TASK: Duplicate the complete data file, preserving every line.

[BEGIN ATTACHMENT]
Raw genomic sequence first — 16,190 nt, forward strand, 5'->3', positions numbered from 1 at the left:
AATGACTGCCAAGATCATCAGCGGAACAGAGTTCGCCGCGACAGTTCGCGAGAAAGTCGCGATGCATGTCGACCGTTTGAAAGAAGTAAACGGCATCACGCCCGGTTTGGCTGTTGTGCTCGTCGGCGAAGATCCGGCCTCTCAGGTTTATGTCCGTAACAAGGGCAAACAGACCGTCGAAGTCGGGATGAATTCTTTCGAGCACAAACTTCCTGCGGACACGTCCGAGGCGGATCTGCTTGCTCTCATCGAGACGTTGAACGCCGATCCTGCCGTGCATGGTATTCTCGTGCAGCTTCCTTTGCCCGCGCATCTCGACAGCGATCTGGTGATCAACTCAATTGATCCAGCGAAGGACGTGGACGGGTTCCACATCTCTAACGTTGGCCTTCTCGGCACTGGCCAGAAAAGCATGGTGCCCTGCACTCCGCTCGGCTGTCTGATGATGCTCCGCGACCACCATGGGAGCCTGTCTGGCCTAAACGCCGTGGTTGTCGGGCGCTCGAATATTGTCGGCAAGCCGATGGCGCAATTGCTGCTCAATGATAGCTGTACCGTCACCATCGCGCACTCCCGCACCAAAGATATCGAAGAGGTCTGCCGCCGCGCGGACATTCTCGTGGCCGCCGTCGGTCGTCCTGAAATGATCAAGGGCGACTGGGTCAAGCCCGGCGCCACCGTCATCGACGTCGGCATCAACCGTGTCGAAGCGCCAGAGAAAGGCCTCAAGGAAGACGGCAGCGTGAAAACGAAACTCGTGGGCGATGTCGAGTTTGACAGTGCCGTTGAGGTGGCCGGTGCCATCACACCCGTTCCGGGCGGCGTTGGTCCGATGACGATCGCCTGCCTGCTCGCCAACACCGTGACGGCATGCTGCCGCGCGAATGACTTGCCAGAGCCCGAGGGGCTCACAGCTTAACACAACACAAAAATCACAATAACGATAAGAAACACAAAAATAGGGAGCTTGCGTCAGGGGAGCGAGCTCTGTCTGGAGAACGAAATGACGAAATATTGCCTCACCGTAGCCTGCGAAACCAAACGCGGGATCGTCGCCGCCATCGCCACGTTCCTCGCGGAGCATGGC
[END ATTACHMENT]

Raw genomic sequence first — 16,190 nt, forward strand, 5'->3', positions numbered from 1 at the left:
AATGACTGCCAAGATCATCAGCGGAACAGAGTTCGCCGCGACAGTTCGCGAGAAAGTCGCGATGCATGTCGACCGTTTGAAAGAAGTAAACGGCATCACGCCCGGTTTGGCTGTTGTGCTCGTCGGCGAAGATCCGGCCTCTCAGGTTTATGTCCGTAACAAGGGCAAACAGACCGTCGAAGTCGGGATGAATTCTTTCGAGCACAAACTTCCTGCGGACACGTCCGAGGCGGATCTGCTTGCTCTCATCGAGACGTTGAACGCCGATCCTGCCGTGCATGGTATTCTCGTGCAGCTTCCTTTGCCCGCGCATCTCGACAGCGATCTGGTGATCAACTCAATTGATCCAGCGAAGGACGTGGACGGGTTCCACATCTCTAACGTTGGCCTTCTCGGCACTGGCCAGAAAAGCATGGTGCCCTGCACTCCGCTCGGCTGTCTGATGATGCTCCGCGACCACCATGGGAGCCTGTCTGGCCTAAACGCCGTGGTTGTCGGGCGCTCGAATATTGTCGGCAAGCCGATGGCGCAATTGCTGCTCAATGATAGCTGTACCGTCACCATCGCGCACTCCCGCACCAAAGATATCGAAGAGGTCTGCCGCCGCGCGGACATTCTCGTGGCCGCCGTCGGTCGTCCTGAAATGATCAAGGGCGACTGGGTCAAGCCCGGCGCCACCGTCATCGACGTCGGCATCAACCGTGTCGAAGCGCCAGAGAAAGGCCTCAAGGAAGACGGCAGCGTGAAAACGAAACTCGTGGGCGATGTCGAGTTTGACAGTGCCGTTGAGGTGGCCGGTGCCATCACACCCGTTCCGGGCGGCGTTGGTCCGATGACGATCGCCTGCCTGCTCGCCAACACCGTGACGGCATGCTGCCGCGCGAATGACTTGCCAGAGCCCGAGGGGCTCACAGCTTAACACAACACAAAAATCACAATAACGATAAGAAACACAAAAATAGGGAGCTTGCGTCAGGGGAGCGAGCTCTGTCTGGAGAACGAAATGACGAAATATTGCCTCACCGTAGCCTGCGAAACCAAACGCGGGATCGTCGCCGCCATCGCCACGTTCCTCGCGGAGCATGGC